Another type of resistors used to withstand large amounts of currents is Grid Resistors. Grid Resistors can withstand a current up to 500 Amps and can have a resistance values as low as 0.04 Ω. The construction of Grid Resistors includes two electrodes with large metal stripes connected between them in the form of a matrix. Grid resistors are used as grounding resistors, brake resistors and harmonic filters for electric substations.

Another type of power resistors are Water Resistors. The construction includes tubes which carry saline solution with electrodes connected at both ends of the tube. The concentration of saline solution or salt water will determine the resistance. Because of the presence of water in the tubes, water resistors provide large heat capacity, which in turn result in high power dissipation.

Another type of power resistors are Water Resistors. The construction includes tubes which carry saline solution with electrodes connected at both ends of the tube. The concentration of saline solution or salt water will determine the resistance. Because of the presence of water in the tubes, water resistors provide large heat capacity, which in turn result in high power dissipation.

Power resistors can also be made in the form of Surface Mounted Devices. Because of their small size, the power dissipation capacity of SMD resistors is less than grid type resistors and water resistors. Usually the power dissipated by SMD resistors is in the order of few Watts.

The range of power dissipated by different types of power resistors are as follows

- SMD Resistors 5 W or less
- Helical Wound 50 W or less
- Edge Wound 3.5 KW or less
- Grid Resistors 100 KW or less
- Water Resistors 500 KW or less

### Power rating Examples

1. For example, to choose an appropriate power rated resistor of resistance 800 Ω and a supply voltage of 12 V. The available power ratings are 0.25 W, 0.5W and 1 W.

Power P in the resistor is equal to P = V2 / R

Therefore P = (12)2 / 800 = 0.18 W.

Hence a resistor of Power rating 0.25 should be used.

### Applications of Power Resistors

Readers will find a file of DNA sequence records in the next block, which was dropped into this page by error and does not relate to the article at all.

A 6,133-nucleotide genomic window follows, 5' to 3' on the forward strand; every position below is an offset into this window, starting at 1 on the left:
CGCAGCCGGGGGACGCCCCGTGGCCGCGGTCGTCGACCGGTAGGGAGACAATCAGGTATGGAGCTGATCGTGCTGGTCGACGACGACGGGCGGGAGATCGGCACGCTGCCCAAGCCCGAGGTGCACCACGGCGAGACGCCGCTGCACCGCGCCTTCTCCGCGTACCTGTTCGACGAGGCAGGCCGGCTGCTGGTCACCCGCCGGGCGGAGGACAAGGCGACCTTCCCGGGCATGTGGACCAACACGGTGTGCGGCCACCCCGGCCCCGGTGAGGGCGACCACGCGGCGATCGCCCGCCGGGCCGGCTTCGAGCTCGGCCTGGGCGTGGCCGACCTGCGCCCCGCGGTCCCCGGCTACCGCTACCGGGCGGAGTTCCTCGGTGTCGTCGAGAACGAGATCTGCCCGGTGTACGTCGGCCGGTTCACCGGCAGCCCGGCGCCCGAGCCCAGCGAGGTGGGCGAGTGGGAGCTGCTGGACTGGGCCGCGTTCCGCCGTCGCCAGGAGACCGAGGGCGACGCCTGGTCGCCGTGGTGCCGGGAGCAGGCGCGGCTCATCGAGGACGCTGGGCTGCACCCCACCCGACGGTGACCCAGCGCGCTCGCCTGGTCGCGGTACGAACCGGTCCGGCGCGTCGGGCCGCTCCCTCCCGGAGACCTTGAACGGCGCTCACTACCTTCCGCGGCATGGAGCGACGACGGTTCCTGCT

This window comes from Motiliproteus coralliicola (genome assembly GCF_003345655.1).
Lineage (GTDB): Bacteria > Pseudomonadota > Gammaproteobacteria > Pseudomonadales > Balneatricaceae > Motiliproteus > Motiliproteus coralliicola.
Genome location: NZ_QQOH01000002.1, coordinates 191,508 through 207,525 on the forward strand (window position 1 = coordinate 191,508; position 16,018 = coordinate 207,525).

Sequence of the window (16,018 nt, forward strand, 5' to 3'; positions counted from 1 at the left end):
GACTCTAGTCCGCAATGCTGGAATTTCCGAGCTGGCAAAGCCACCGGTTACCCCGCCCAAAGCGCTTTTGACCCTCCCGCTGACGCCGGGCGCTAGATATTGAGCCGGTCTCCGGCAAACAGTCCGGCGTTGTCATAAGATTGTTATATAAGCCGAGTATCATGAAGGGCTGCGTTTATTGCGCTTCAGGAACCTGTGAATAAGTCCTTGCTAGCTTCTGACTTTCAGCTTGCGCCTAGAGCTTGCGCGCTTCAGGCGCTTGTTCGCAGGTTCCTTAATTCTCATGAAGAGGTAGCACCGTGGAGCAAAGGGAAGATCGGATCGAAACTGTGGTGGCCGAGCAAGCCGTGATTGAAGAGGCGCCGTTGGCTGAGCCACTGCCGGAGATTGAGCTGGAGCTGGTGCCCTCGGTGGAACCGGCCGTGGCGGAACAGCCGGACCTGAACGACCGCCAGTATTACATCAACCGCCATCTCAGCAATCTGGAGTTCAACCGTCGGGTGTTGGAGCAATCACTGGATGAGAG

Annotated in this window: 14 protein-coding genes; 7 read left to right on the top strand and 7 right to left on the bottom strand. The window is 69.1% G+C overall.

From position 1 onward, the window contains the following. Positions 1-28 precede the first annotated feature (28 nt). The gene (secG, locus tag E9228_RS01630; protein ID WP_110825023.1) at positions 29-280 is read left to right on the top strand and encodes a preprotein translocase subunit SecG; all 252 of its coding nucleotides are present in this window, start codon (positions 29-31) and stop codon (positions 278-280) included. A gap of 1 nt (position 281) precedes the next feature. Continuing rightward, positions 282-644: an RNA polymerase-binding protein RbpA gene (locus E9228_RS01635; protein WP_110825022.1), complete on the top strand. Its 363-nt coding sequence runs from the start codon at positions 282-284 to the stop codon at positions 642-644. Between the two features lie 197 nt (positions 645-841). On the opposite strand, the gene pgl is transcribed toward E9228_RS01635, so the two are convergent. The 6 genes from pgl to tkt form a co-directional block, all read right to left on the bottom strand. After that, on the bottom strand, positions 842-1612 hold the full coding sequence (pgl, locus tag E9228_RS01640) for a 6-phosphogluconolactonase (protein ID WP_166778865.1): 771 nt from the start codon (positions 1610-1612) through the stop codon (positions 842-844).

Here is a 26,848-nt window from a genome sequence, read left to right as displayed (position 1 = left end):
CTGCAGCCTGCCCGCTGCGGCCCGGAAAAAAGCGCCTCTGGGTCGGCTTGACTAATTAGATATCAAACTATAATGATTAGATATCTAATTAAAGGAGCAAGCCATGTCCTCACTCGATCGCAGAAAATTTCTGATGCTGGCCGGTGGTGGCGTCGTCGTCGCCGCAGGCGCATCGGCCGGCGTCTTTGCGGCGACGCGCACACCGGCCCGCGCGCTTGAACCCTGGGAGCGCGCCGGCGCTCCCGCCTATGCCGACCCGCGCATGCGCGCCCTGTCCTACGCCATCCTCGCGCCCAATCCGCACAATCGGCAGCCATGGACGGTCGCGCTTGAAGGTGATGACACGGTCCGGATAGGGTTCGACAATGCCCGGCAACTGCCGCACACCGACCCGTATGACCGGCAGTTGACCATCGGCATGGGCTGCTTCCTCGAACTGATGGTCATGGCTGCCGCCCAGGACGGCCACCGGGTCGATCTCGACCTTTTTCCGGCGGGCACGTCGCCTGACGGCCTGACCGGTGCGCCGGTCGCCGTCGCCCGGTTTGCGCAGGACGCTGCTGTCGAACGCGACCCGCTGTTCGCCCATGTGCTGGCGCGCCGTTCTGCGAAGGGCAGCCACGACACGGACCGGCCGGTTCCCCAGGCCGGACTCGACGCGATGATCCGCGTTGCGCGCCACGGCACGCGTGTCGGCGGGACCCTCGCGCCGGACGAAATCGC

Every resistor is rated with its maximum power rating. This power rating indicates the maximum power a resistor can dissipate without causing any damages to itself or the circuit. Some applications require less power dissipation and others require large power dissipation. Power resistors are used in applications where we need to dissipate large power. Some of the applications of Power resistors are

1. Engine brakes in heavy locomotives and trams use power resistors. Locomotives move at high speed and possess high kinetic energy. While stopping these high speed locomotives, their kinetic energy is converted to heat.

Depending on the velocity of the locomotives, the amount of heat generated can be in the order of few Kilo Watts. Classic disc brakes can’t be used as they wear out easily. Hence regenerative brakes or high power resistors in the form of Grid resistors are used in locomotives.

2. Power resistors are used as grounding resistors to limit fault currents, high voltages and act as protective relays. These resistors can be rated up to 8 Kilo Amps.

3. Power resistors are used as load resistors in turbines and Uninterruptable Power Supplies. They can be designed to provide adjustable resistance and can dissipate a power of up to 6 Mega Watts. Because of this high power dissipation, load resistors are equipped with an efficient cooling system to control the temperature and prevent the devices from burning out.